PR measurement is broken. Desperate for a way to measure value and impact, the industry centered around impressions and volume decades ago. In all corners of business, metrics advanced. Yet, measuring public relations remained staggeringly stagnant. From impressions, we derived reach. From volume, we derived a share of voice. The problem is, there are so many assumptions made that all of these metrics are built on a crumbling foundation.
Risk manager, media researcher, and lecturer at NC State University Jim Pierpoint published a series of research around media monitoring and PR measurements. He unpacks the evolution of volume-based metrics, reach, and why none of it adds up to any accurate calculation of impact. In this blog, we recap some of Pierpoint’s findings along with some of our own.
The foundation of PR measurement is antiquated.
Two professors from NC Chapel Hill conducted a study during the1968 presidential election (published in 1972) to understand how mass media sets the public agenda. They surveyed a sample of 100 Chapel Hill voters and found a near-perfect correlation between what they thought to be the most important issues during the campaign and the issues covered by the press. This study, “The Agenda-Setting Function of Mass Media,” birthed the foundation of PR measurement: the media sets the agenda for the public, so news volume is a measure of public opinion.
Over time, other dimensions were added to the concept of content analysis – e.g. tonality, potential reach based on a publication’s monthly unique visitors, social engagement with an article, etc. But at its core, this 1968 study based on 100 people without any causality told the industry that volume was a sufficient proxy for measuring reach, when we know now that this is not true.
Not all mentions are equal.
All comms people know that a feature in The New York Times is not the same as a mention in a trade publication, and vice versa. Yet, sheer volume metrics count every mention as an equal. Perhaps the next evolution of clip books and volume counts is share of voice – simply comparing volume against the competition. Here’s the thing, it’s still just volume. Sometimes (most of the time) more isn’t better, it’s just more.
In an effort to measure impact over volume, the industry calibrated on measuring PR in terms of circulation, unique visitors, and viewership. Counting circulation numbers for each piece of coverage is fundamentally flawed. If you secure three pieces of coverage in a publication that attracts 6 million unique visitors monthly, you multiply unique monthly visitors by the number of articles published. Truly astronomical numbers derived from potential reach. None of which is rooted in reality.
Does every article or mention of your brand get read by all monthly visitors? Maybe? Hopefully? Probably not.
Traditional media monitoring tools tried to solve for this by adding social listening to account for the added amplification of social channels. But as we’ve shown, social engagement with an article is not correlated with that article’s readership.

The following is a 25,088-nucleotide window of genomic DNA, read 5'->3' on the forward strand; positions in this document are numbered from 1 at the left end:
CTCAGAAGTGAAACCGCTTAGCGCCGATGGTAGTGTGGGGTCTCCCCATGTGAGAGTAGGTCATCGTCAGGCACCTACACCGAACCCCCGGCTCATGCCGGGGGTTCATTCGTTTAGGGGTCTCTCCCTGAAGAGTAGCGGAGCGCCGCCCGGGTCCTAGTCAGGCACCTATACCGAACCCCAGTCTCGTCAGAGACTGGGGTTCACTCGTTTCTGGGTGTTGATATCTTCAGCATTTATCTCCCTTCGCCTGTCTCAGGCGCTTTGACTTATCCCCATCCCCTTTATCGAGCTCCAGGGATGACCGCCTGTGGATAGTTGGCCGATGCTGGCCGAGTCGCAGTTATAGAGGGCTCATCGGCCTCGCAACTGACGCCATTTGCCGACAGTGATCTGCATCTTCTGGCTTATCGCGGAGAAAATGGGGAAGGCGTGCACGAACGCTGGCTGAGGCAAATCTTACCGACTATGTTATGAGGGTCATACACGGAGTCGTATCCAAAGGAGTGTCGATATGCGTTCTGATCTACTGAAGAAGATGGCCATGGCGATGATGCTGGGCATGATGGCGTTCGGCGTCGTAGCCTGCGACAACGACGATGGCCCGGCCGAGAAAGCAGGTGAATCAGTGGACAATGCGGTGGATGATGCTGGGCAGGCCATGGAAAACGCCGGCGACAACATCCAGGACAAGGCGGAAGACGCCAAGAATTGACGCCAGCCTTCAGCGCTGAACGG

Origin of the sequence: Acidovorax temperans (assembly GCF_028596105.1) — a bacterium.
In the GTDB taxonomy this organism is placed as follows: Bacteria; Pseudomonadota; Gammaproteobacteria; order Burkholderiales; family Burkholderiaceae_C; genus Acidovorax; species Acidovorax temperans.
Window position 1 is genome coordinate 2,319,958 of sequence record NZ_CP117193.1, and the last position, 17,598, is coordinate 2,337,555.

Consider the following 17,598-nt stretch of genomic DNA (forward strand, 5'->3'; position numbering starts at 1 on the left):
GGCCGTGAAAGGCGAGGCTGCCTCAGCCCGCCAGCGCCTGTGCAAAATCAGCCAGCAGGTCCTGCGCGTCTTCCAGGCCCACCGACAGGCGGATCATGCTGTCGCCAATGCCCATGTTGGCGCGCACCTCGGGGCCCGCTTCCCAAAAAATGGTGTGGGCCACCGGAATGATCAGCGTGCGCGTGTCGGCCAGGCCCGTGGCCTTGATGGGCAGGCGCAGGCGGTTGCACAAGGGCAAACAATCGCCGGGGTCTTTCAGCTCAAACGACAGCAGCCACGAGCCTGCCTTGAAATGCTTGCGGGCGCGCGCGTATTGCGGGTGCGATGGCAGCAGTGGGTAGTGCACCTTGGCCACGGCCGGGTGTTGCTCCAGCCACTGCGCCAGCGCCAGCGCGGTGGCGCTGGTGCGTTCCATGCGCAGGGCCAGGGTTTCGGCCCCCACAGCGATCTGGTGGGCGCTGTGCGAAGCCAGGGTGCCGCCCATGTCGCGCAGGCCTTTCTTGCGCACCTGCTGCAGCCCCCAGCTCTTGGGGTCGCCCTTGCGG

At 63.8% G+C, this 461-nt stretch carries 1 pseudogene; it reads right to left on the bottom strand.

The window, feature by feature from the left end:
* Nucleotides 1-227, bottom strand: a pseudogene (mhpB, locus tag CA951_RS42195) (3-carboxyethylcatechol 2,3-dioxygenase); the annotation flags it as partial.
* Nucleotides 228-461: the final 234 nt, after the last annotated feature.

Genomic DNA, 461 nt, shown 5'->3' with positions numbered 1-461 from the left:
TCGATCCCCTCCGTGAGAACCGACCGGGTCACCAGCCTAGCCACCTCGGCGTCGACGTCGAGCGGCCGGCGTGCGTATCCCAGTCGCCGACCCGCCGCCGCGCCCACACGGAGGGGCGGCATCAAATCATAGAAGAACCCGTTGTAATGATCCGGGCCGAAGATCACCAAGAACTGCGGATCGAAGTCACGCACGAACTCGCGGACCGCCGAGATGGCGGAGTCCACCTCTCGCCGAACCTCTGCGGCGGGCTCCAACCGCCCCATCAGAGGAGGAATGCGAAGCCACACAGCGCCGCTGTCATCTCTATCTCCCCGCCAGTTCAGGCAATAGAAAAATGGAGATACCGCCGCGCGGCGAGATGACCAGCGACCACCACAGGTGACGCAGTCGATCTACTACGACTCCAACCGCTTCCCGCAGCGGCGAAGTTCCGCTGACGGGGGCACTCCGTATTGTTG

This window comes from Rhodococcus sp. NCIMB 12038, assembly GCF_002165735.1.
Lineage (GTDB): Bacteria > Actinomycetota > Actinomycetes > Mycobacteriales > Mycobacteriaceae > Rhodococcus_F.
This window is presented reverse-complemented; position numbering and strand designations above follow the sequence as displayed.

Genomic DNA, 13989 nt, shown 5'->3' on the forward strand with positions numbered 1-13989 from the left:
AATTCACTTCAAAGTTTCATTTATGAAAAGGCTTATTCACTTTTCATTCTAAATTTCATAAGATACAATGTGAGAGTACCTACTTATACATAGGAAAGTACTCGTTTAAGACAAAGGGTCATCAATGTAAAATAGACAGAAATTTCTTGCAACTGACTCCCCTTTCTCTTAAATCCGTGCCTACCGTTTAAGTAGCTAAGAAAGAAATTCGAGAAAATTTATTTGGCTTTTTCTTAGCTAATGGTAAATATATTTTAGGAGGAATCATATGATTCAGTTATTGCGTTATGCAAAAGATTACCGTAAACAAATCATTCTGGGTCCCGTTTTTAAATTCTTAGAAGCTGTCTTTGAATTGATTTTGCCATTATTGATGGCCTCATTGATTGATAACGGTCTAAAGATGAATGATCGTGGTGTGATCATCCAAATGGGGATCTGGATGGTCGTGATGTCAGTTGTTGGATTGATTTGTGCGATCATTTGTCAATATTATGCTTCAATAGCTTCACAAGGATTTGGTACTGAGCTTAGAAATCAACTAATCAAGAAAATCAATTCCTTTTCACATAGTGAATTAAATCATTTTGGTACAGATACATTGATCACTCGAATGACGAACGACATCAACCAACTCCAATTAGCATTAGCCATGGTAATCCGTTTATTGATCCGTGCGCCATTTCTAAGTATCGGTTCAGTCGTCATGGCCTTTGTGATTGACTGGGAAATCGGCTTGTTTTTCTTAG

Potential reach metrics are exploding beyond reality
It is unrealistic to think that everyone who visits a publication within a month reads every article every time they visit, but that’s how traditional media monitoring tools estimate reach. According to media monitoring estimates cited in Pierpoint’s research, “reach” exceeded 250 million potential readers on 33 different days over the past 12 months for one particular company’s press coverage. Reach exceeded the total adult population of the United States on 33 different days. On 15 of those days, the imputed reach exceeded 300 million, and on the biggest news day, the imputed reach exceeded 600 million.
“According to the media monitoring data, not only did every American adult see news about this company on every one of those days, but for that data point to be accurate, we each saw the news coverage more than once.”Jim Pierpoint in Proof of Concept: Reach does not equal Readership
Pierpoint points out that the already inflated reach numbers based on monthly visitors compounded with the number of media programs (from three network news broadcasts to dozens of cable and online news programs) amounts to an explosion in potential reach.
In 6 regression analyses between potential reach of published news about companies (aka impressions or UVMs) and actual article readership of that published news (aka unique visitors to an article), Pierpoint found correlations were as low as 0.40 (with 1.0 being a perfect positive correlation, and a “strong” correlation being about 0.7).
To stress test what correlations ranging from 0.40-0.68 mean for using potential reach as a proxy for actual readership, Pierpoint ran “Top 10” tests. He compared the top 10 news days based on potential reach against the top 10 news days based on actual readership. Only 2 days overlapped (80% error rate) for the technology company mentioned earlier, and error rates ranged from 20% to 90% – so…highly inconsistent.
At this point, potential reach is so far removed from reality, it should be a crime to call it reach.
Redefining readership and staying rooted in reality
Measuring potential reach and views will cause PR inflation. The correlation between potential reach and actual reach is statistically unreliable, making it a risky business metric. Pierpoint’s primary takeaway is “to generate actionable insights, we need to measure both news that was published and news people actually read.”
Readership, impressions, and reach are all used interchangeably by tools that thrive on confusion and ambiguity. Potential reach does not mean readership. Impressions do not equal readership. Competitive volume comparisons do not give an accurate depiction of the competitive landscape. Readership means the number of people who read article(s) mentioning your brand. Period. And that’s how you actually measure impact.